DriveThru Tours


Caucasus Mountain Range Tour


On this page we visit the mountain of Noah's Ark, Mt. Ararat, and the highest peak in Europe, Mt. Elbrus.

I would like to state that I haven't researched the practicalities of driving the route from Mt. Ararat to Mt. Elbrus in terms of safety or with respect to any visas required. There are a number of border crossings to be made and the political situation can be somewhat unstable in this region at times to say the least. As I write this there is the continuing war between Russia and Ukraine so much of the Northern side of the Black Sea region is definitely off limits. In any case, check before you go.

WARNING: Almost all vehicle insurance policies will NOT provide you with fully comprehensive insurance cover for much of this tour on your normal policy. You will have to arrange this as a separate cover before you leave home and ensure you have it added to your policy. Read this too: Getting_Out.pdf (

All distances stated should be used only as a rough guide. The minimum distance of this tour along the routes shown will be about 6600 miles (not including the tour round the Caspian Sea and/or the Black Sea). Expect to drive many more miles by diverting to other places of interest along the route. To get the most enjoyment from this tour you will need to allow plenty of time and plan your stays in the various countries carefully to avoid overstaying the time permitted in each country and throughout the Schengen Area. I suggest 9 months or even one year would be insufficient to see these interesting and historic places in detail. This is easily accomplished because of the generous amount of time permitted for visitors to stay in the two main countries of this tour (Armenia and Georgia). If you choose to visit Azerbaijan, you will require a visa which permits only fairly short stays: Entry requirements - Azerbaijan travel advice - GOV.UK (

Be aware that the climate in this region can be very hostile and the best months to visit will be from mid-April to mid-September and the beginning and end of this period can still be cold and wet - with snow on the mountains until June.

Touring for such long periods is a wonderful experience, but be aware that the MOT Certificate for your vehicle (if appropriate) may necessitate a trip back to the UK.

An excellent reference book to this region is entitled: Georgia, Armenia and Azerbaijan, published by Lonely Planet.

One of the interesting places to visit enroute is very close to the border of Turkey and Armenia named Ani (previously known as Anni). This is the former home of the kings of Armenia and where there was once a wonderful palace. More can be found about this place at URL: Ani Ruins - Ani Ruins -,

Map Courtesy of Google Maps©

Here is a quote from page 173 of Travels in Georgia Persia Armenia and ancient Babylonia in 1817, 1818, 1819 and 1820 Vol. I. by Sir Robert Ker Porter (see link at the bottom of this page):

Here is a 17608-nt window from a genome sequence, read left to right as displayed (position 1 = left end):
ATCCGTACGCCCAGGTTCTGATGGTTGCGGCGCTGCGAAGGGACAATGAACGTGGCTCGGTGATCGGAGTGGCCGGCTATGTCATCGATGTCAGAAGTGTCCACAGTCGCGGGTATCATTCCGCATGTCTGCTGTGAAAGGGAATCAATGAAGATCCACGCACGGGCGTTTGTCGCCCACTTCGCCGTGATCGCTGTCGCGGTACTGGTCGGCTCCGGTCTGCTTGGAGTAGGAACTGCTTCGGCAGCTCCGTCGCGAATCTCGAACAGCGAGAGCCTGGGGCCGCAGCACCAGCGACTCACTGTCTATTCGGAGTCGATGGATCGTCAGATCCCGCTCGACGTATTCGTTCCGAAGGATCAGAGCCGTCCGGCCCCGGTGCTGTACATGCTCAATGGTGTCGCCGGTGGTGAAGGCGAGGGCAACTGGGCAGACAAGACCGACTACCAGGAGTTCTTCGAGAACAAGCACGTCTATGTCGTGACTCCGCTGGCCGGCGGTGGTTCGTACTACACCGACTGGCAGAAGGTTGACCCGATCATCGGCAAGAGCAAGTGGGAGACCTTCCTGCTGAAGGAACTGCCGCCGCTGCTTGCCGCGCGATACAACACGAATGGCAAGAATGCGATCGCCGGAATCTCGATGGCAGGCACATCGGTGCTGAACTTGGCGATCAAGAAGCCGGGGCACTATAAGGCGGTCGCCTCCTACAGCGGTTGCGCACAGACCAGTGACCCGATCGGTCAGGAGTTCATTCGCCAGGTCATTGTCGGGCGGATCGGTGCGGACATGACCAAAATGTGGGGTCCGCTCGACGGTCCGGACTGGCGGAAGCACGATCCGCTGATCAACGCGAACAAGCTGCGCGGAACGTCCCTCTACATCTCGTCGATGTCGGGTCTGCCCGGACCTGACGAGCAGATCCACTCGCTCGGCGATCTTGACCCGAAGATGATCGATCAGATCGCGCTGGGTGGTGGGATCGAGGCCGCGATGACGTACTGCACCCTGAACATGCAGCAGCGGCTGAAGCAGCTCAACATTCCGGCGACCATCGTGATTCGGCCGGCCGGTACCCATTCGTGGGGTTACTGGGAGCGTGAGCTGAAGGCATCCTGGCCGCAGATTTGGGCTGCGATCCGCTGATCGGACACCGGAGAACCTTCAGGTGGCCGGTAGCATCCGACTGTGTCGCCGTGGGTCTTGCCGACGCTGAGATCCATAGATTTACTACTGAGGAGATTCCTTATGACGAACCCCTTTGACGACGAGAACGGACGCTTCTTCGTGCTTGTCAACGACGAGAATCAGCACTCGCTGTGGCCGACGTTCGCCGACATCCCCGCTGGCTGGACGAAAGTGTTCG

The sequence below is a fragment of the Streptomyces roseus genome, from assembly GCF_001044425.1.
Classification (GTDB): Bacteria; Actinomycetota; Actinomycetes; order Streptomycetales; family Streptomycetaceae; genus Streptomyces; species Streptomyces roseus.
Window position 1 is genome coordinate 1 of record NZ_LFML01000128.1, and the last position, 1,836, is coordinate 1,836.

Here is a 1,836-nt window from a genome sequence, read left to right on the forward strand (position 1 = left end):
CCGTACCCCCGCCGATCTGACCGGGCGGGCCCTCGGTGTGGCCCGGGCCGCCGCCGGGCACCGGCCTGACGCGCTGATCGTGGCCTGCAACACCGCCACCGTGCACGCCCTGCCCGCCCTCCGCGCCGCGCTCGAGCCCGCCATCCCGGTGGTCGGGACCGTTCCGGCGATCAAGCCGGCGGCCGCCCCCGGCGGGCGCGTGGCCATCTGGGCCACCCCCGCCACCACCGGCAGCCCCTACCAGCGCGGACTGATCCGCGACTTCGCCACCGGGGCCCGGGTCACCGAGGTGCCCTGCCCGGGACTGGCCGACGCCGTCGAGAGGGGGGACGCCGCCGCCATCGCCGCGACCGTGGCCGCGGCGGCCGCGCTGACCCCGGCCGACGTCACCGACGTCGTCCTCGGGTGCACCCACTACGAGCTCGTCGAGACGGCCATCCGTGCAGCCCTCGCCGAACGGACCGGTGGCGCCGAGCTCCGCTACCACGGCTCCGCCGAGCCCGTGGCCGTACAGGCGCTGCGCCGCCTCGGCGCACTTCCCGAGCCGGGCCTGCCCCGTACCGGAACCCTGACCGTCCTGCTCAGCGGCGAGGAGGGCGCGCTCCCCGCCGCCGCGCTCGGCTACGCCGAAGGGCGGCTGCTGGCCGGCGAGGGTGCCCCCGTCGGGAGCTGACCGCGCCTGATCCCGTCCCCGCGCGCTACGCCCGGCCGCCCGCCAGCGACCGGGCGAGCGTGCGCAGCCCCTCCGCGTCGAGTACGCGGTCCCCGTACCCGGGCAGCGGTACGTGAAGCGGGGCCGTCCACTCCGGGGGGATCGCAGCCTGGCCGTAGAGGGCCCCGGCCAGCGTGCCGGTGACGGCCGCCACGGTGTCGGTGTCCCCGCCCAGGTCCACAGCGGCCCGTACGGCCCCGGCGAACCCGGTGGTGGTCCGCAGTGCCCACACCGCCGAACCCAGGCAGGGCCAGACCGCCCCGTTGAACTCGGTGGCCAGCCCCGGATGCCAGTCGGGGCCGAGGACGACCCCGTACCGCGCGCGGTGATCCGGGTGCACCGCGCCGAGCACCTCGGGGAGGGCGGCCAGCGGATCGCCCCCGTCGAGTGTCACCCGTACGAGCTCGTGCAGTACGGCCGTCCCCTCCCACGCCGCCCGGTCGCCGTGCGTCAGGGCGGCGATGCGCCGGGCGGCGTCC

In the western extremity of this great town, in which no living beings, except ourselves, seemed breathing, we saw the palace, once of the kings of Armenia ; and it is a building worthy the fame of this old capital. Its length stretches nearly the whole breadth, between the walls of the city on one side, and the ravine on the other. Indeed, it seems a town in itself; and so superbly decorated within and without, that no description can give an adequate idea of the variety and richness of the highly wrought carvings on the stone, which are all over the building; or of the finely-executed mosaic patterns, which beautify the floors of its countless halls.

In fact, one could follow much of the route described by Sir Robert Ker Porter in his book(s) which would in itself be a fascinating tour.

An alternative grand tour would be to combine this tour with a tour of the Carpathian Mountains area:

Combining tours is great if you have unlimited time, but be aware that the MOT Certificate for your vehicle (if appropriate) may necessitate a trip back to the UK

The Caucasus Mountains:


Map courtesy of Copyright holder ©


Genesis chapter 8 reminds us of the story of Noah and where the ark came to rest at the end of the great flood:

1But God remembered Noah and all the wild animals and the livestock that were with him in the ark, and he sent a wind over the earth, and the waters receded. 2Now the springs of the deep and the floodgates of the heavens had been closed, and the rain had stopped falling from the sky. 3The water receded steadily from the earth. At the end of the hundred and fifty days the water had gone down, 4and on the seventeenth day of the seventh month the ark came to rest on the mountains of Ararat. 5The waters continued to recede until the tenth month, and on the first day of the tenth month the tops of the mountains became visible.

New International Version © at URL: Genesis 8 NIV (

Map below courtesy of Google Maps © If driving straight from Calais to Mt. Ararat, the distance through Europe and Turkey is about 2738 miles, however, there are many diversions one can make to visit many wonderful places along the way.


The route shown above really does indicate the wonderful touring opportunities there are along the way. An alternative would be to travel along the coast road of the South coast of the Black Sea, following part of the route travelled by René Kägi and Sonja Kostezer at URL: Black Sea ( during their tour of Armenia and Georgia. An alternative route would be through the mountains of central Turkey. Sad to say, but as mentioned above, the North coast of the Black Sea is off limits at present (and is likely to remain so for a considerable time) because of the war between Russia and Ukraine.

Although the route could be driven in just a few days, it would be much better to spend a few months (or years!) én route exploring - with numerous diversions adding to your mileage. Sad to say, but travel restrictions (such as the 90 days in any 180-day period limit for staying in the Schengen Zone) prevent a great deal of long-term travel (refer to URL: Getting_Out.pdf ( (surely this must be contrary to our human rights!) although Georgia and Armenia are more accommodating and outside the Schengen Zone (as is Turkey).

Tukey allows you to stay for 90 days in any 180-day period.

Armenia permits you to stay for 180 days per year.

Georgia permits you to stay for 365 days.